“But you didn’t draw down on one of your buddies. Make that two of your buddies. Or threaten to kill them.”

“If our positions had been reversed, I might have.”

“You know, the one thing I’ve always respected about you is your honesty. So don’t lie to me, now, Cannon. You’d never lose it. Period.”

“You weren’t here when Jericho nearly died. Had a mafia assassin after her. We all have something or someone that can drive us over the edge. Undo all that training. Which reminds me. Have you talked to Olivia?”

No. Cannon did not just mention the one thing that would make this entire situation worse. His friend wouldn’t do that. Wouldn’t kick Phoenix when he was already down. Already questioning his sanity. His worth.

A grunt. “That’s a no. Vale—”

“I don’t know anyone named Olivia. And, as far as I’m concerned, Anna died in the crash. No…” He cut Cannon off with a shake of his head. “She left me for dead, not to mention letting me believe she was dead for months. Whatever we had, it wasn’t real. I was a job. Nothing more. Besides, she’s gone. Vanished from what Crow said. Was ‘never really here’, according to his report.”

“One phone call. That’s all I’d need.”

Phoenix stared at Cannon. Noted the firm line of his mouth. The slight narrowing of his eyes. The man was serious. And Phoenix didn’t doubt his ex-team leader could unearth everything about “Olivia” in less than five minutes.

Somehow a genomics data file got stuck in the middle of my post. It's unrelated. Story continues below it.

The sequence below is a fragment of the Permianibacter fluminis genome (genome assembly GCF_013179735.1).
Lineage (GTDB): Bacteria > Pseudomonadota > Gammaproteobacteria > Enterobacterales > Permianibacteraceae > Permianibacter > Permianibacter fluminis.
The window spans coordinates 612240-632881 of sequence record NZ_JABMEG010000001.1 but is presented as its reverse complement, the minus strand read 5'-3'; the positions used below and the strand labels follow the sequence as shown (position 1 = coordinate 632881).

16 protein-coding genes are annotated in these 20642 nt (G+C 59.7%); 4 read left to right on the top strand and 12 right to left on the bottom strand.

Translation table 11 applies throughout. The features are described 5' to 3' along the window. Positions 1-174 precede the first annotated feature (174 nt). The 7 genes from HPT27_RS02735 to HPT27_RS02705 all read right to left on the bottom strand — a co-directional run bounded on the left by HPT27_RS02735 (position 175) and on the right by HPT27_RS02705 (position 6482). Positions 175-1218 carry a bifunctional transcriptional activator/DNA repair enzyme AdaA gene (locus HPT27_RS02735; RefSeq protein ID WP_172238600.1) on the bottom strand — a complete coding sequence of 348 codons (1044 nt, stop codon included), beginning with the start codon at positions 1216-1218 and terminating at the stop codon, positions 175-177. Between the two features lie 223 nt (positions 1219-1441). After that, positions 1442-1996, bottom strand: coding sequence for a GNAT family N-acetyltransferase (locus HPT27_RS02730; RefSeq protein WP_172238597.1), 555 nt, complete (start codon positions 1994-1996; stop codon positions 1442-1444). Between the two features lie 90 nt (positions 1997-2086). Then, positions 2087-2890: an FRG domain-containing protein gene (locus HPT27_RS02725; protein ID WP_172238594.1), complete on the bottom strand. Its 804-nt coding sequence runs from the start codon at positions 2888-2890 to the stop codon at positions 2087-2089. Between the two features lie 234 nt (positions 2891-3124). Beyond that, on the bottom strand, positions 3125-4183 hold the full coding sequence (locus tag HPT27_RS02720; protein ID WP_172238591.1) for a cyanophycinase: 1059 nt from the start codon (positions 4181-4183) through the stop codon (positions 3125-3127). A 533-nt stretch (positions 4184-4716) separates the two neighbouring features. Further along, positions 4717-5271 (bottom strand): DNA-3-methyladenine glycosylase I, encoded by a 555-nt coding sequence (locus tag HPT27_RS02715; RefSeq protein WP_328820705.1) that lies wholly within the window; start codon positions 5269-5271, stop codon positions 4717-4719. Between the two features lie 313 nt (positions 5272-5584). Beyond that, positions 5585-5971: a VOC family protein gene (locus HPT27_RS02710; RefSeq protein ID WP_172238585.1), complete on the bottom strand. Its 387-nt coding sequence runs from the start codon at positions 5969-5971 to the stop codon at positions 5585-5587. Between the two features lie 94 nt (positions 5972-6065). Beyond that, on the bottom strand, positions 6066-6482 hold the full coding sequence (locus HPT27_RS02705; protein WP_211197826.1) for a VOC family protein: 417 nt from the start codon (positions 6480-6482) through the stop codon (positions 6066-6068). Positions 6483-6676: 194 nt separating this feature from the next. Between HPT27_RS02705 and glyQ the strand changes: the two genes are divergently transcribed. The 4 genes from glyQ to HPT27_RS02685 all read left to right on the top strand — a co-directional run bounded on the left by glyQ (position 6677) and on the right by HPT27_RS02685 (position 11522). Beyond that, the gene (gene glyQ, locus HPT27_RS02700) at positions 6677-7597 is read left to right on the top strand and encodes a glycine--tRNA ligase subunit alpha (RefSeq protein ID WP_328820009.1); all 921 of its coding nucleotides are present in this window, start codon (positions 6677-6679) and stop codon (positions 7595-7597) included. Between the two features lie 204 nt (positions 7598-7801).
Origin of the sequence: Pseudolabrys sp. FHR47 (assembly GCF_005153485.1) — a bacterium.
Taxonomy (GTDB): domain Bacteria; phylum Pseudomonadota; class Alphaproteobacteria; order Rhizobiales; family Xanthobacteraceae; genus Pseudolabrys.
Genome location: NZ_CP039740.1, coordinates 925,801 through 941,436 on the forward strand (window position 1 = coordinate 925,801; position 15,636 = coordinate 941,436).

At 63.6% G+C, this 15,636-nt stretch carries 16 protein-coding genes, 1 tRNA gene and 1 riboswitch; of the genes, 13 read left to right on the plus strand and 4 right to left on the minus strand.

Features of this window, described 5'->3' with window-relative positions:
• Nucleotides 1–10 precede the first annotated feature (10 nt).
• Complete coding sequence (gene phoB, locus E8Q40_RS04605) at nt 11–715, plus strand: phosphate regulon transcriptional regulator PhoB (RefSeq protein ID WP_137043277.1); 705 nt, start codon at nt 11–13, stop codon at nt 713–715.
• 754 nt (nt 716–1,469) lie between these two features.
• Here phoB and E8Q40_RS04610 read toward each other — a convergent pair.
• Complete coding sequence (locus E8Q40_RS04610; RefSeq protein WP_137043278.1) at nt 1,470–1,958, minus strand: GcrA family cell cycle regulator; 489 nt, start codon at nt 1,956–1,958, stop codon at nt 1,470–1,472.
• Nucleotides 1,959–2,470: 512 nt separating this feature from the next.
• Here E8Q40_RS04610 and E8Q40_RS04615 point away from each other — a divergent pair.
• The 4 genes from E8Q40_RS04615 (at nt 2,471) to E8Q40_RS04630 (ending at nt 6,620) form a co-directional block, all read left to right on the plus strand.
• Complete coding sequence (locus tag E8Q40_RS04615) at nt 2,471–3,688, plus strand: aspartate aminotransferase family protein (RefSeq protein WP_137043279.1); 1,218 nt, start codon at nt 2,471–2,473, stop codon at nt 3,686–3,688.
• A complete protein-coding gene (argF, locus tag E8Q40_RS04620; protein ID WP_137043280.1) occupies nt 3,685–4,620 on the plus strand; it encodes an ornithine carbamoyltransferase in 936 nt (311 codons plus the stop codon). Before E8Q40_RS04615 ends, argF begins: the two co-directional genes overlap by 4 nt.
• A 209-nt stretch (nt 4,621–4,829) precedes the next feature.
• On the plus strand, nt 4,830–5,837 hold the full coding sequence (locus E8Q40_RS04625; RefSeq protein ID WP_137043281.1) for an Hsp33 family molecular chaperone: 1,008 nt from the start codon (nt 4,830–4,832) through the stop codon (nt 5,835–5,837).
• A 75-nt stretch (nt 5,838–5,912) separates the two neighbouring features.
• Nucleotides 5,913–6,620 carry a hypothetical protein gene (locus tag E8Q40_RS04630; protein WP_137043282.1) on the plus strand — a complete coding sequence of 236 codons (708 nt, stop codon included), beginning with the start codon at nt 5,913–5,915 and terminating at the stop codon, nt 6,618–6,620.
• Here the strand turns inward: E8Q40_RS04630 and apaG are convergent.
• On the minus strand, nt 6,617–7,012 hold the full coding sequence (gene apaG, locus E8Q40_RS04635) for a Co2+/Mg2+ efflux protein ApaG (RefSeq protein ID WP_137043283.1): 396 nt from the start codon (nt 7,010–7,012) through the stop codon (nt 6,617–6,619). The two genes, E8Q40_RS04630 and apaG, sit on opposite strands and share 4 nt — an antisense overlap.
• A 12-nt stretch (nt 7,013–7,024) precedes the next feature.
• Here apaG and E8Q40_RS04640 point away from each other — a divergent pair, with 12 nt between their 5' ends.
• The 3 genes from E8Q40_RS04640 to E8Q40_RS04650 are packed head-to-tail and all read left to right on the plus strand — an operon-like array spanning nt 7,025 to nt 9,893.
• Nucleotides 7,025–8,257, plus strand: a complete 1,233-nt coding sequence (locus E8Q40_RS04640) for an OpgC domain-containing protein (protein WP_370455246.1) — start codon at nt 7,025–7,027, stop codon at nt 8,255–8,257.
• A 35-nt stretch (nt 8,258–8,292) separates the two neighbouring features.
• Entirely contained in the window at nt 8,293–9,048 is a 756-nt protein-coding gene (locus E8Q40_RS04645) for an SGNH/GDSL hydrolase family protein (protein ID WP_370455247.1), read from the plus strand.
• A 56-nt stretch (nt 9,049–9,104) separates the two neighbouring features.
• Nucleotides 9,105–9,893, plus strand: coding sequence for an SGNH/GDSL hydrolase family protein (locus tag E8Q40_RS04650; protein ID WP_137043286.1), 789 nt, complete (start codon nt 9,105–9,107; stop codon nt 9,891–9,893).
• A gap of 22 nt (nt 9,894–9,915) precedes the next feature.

He stuffed a hand in his pocket—traced the edge of the smooth metal surface tucked deep inside. Anna’s dog tags. The ones he’d had hanging from his rearview ever since he’d walked out of Walter Reed. That he’d planned on tossing in the ocean before following them in until Smyth had interrupted him. 

Despite being fake, he hadn’t been able to get rid of them. Couldn’t seem to take that final step. A fact Cannon would capitalize on if he knew Phoenix still had them. Proof he was just blowing smoke where she was concerned. Lying to save what little pride he had left.

“Then, save that marker for a real emergency.” He motioned to the road. “Are we going to sit here all day, or are we going back to the office?”

“I guess that depends.”

“On what?”

“On whether you’re in, because I’ve got all day. All week, actually, so…”

“You’re not going to take ‘no’ for an answer, are you?”

“Give us a chance. Six months. If, after you’ve had time to adjust, see what it is we really do, you decide it’s not for you—if you want to hitch a ride to Mexico and disappear—I’ll buy you a ticket. Hell, any one of us would personally drive you to the border. Just, let us be that first step.”

Those voices in his head. The ones that kept reminding him of his promise. That, if he hadn’t been at that warehouse three months ago, Crow would likely be dead. That it had been more than dumb luck or perfect timing. More like fate. That, maybe, just maybe, his team needed him, too.

He studied Cannon. The hard stare, stoic expression. No way the man was accepting anything less than Phoenix’s full surrender. In fact, he wouldn’t put it past his boss to hogtie him to a chair until he relented. No doubt with the rest of the team joining in. That his buddies might go as far as having that Brady guy drug him—just enough to sign some kind of contract that bound Phoenix to the company until Cannon had gotten his six months. Had a chance to fix whatever had come loose in Phoenix’s head. Slay his demons.